WASHINGTON The planet's temperature has climbed to levels not seen in thousands of years, warming that has begun to affect plants and animals, researchers report in Tuesday's issue of Proceedings of the National Academy of Sciences.
The Earth has been warming at a rate of 0.36 degree Fahrenheit per decade for the last 30 years, according to the research team led by James Hansen of NASA's Goddard Institute for Space Studies in New York.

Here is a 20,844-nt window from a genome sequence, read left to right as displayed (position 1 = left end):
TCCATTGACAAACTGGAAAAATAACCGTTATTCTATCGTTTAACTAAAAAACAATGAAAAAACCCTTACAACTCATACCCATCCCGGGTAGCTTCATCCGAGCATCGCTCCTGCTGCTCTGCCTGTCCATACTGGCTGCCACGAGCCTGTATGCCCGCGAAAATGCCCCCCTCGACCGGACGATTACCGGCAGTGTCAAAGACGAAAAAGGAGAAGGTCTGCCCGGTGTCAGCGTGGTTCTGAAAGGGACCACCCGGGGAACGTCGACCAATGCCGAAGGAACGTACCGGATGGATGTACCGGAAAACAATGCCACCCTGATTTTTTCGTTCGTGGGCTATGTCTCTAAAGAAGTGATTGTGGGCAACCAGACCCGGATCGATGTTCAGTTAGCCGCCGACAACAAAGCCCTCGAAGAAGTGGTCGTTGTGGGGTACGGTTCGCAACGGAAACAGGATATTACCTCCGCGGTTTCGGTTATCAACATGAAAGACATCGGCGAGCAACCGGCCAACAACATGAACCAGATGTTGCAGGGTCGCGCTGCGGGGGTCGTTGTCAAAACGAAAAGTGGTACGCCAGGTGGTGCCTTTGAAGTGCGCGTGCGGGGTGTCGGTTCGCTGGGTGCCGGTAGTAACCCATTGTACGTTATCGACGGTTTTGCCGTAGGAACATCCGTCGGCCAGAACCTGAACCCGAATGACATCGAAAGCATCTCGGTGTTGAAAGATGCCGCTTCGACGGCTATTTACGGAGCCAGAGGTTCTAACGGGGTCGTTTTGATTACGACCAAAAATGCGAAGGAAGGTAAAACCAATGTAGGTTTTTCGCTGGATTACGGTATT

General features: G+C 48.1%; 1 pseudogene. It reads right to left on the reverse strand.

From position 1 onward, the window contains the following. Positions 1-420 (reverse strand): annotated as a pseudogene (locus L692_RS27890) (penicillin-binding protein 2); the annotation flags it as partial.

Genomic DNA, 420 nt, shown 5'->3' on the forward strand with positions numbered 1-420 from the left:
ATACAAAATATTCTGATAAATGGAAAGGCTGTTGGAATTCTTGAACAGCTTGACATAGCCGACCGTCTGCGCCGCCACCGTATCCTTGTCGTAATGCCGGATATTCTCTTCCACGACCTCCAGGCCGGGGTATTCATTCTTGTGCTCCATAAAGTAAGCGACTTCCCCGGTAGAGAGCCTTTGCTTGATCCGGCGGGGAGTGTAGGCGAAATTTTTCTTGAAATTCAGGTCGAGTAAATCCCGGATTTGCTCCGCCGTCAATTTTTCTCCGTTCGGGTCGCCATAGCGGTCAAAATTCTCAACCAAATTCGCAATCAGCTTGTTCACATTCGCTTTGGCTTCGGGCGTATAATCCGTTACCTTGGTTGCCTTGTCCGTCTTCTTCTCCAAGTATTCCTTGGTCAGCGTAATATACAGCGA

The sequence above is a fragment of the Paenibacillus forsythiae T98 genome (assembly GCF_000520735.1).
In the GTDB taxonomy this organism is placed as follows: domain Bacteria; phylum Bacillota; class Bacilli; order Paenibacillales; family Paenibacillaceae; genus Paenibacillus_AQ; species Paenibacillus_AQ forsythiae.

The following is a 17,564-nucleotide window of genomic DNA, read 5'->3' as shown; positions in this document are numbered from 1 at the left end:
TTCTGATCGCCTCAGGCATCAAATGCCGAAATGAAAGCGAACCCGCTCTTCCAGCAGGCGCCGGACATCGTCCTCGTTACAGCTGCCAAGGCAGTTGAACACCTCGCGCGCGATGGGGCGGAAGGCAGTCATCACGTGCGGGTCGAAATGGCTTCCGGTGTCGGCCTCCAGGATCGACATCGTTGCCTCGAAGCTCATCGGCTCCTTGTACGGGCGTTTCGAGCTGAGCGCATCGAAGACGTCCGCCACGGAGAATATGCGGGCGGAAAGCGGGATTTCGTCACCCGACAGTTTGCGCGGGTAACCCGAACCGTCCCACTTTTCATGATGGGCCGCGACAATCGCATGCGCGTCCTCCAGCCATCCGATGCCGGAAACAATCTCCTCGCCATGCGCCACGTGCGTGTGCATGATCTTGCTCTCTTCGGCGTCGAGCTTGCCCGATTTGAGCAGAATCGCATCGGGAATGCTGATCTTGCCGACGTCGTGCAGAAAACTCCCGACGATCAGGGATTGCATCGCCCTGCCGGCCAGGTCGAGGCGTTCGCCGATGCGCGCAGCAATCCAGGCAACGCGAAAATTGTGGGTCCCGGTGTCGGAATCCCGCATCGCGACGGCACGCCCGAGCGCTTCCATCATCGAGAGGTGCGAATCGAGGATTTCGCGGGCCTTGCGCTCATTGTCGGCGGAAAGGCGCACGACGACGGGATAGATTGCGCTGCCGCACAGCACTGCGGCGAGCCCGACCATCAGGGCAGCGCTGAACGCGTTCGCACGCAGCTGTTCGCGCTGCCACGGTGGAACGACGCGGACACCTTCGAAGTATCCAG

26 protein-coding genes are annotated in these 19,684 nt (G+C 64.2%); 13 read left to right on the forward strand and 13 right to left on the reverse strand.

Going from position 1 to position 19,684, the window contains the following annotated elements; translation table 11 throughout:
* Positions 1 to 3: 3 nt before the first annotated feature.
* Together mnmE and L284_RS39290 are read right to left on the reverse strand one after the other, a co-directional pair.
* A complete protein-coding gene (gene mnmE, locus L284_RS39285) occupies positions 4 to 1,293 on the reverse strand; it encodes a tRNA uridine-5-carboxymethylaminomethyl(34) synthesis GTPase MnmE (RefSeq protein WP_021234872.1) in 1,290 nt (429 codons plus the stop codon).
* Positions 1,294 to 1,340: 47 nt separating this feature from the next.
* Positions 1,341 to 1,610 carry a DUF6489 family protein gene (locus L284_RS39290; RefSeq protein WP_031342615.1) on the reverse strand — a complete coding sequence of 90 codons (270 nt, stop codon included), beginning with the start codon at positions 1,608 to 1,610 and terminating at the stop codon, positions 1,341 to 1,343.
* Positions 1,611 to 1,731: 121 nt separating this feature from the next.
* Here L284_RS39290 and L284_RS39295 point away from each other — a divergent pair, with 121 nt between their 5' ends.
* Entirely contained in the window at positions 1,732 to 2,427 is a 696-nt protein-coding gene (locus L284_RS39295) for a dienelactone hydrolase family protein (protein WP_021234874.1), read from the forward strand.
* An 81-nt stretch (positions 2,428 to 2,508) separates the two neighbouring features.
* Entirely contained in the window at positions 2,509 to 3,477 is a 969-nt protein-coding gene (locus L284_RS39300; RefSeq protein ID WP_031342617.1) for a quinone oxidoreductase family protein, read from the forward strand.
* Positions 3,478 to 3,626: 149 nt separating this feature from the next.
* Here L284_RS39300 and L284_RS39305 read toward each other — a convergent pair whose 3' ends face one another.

That brings the overall temperature to the warmest in the current interglacial period, which began about 12,000 years ago.
The researchers noted that a report in the journal Nature found that 1,700 plant, animal and insect species moved poleward at an average rate of about 4 miles per decade in the last half of the 20th century.
The warming has been stronger in the far north, where melting ice and snow expose darker land and rocks beneath allowing more warmth from the sun to be absorbed, and more over land than water.